We need to recognise that in life each person has his own cup to drink. It may be a cup of sorrow, a cup of judgement, or a cup of punishment for broken law. Under the old covenant, there was no one with whom to exchange cups. The old covenant was a lonesome way to kingship, and no one ever arrived. There was no one to walk with, no one to strengthen you, no substitute, no one to drink the remaining dregs of sorrow for another. Each must drink his own (Ibid: 19).

Here now being offered was the cup of the new covenant. Jesus would take their cup of death so they might accept His cup of life. Because they all wanted to sit with Him on His throne, He now shows them the road.

He became a servant that they might fulfil their desires and reign with Him. While they had expected Him to set up His kingdom by force, they were now being given a vision of a throne founded on loving service.

Jesus had made Himself of no reputation for their sakes and we read this in Philippians 2: 5-7 (NIV) where we are told that 'Your attitude should be the same as that of Christ Jesus: Who, being in the very nature God, did not consider equality with God something to be grasped, but made himself nothing, taking the very nature of a servant, being made in human likeness.'

Jesus left a state of inexpressible glory, took upon Himself the most humble form of humanity, and performed the lowliest of offices, that men might be saved. As Christians we are to frame our lives according to this great example (Nichol, 1957: 154).

Who was this Master that the Disciples served?

To the Father He was equal
To the angels, He was the Creator
To Abraham, He was the promise of royal seed
To Lot, He was the avenger of Sodom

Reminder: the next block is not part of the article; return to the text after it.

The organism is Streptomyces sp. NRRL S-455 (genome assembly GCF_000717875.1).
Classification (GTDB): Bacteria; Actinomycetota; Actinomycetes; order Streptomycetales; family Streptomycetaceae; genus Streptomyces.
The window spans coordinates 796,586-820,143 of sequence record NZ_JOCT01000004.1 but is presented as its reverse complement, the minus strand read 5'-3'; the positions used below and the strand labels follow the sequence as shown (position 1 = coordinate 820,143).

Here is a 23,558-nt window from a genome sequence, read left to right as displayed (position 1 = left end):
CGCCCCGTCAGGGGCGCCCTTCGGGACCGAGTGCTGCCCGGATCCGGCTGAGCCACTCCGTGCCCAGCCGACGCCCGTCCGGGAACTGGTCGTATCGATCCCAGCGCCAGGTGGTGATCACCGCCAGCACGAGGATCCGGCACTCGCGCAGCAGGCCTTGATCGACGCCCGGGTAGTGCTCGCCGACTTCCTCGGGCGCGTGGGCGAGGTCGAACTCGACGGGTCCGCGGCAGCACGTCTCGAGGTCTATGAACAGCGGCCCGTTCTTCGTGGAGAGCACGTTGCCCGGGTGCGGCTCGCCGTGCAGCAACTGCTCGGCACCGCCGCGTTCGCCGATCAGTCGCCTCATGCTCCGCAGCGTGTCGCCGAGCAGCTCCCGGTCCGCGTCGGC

To Jacob, He was the wrestler
To the three Hebrew worthies, He was the Son of God
To Mary, He was the Babe of Bethlehem and
To His disciples, He was a servant washing their feet and offering them the emblems of His broken body and spilled blood (Campbell 1972: 19).

While they did not yet fully understand and were to continue making mistakes, they did catch a vision that night.

They began to realise, as we all must, from where they came and to where they were going. The importance of being servants was beginning to dawn.

The apostle Peter in 1 Peter 5: 5 was to confirm this view when he addressed the elders of the fledgling Christian church in Asia Minor. He counselled them by saying '…clothe yourselves with humility toward one another, because, God opposes the proud, but gives grace to the humble.'

Peter was making clear that just as a slave used to tie on his apron as a sign of his servitude and his duty to minister to the desires of others, Christians were to put on humility.

In dealing with this verse, one paraphrase says to: 'Tie the humility of mind around you like a slaves apron and fasten it with knots.'

If we were to follow Peter's advice, that apron of service would be seen as a royal insigne placing us on the road to kingship just as it was for those disciples in that upper room so long ago.


When we all are ushered into glory, one of the first acts of the King of kings will be to serve. As Luke 12: 37 makes clear, 'He will gird Himself [with the apron of a servant].., and will come forth and serve them.

Eternal Kingship that was so much desired by the disciples means eternal service. Dear friends, once we have found that royal road of loving service we need never ask again, 'Who shall be the greatest?'



Campbell, P. O.   (1973)   The Water and the Spirit. Washington DC: Review & Herald Publishing Association

Nichol, F. D.   (1957)   The Seventh-day Adventist Bible Commentary Vol 7. Washington DC: Review and Herald Publishing Association.

Home > Church Family > Sermon Summaries > 21 Nov 2009, Dr Barry Wright - The Road to Kingship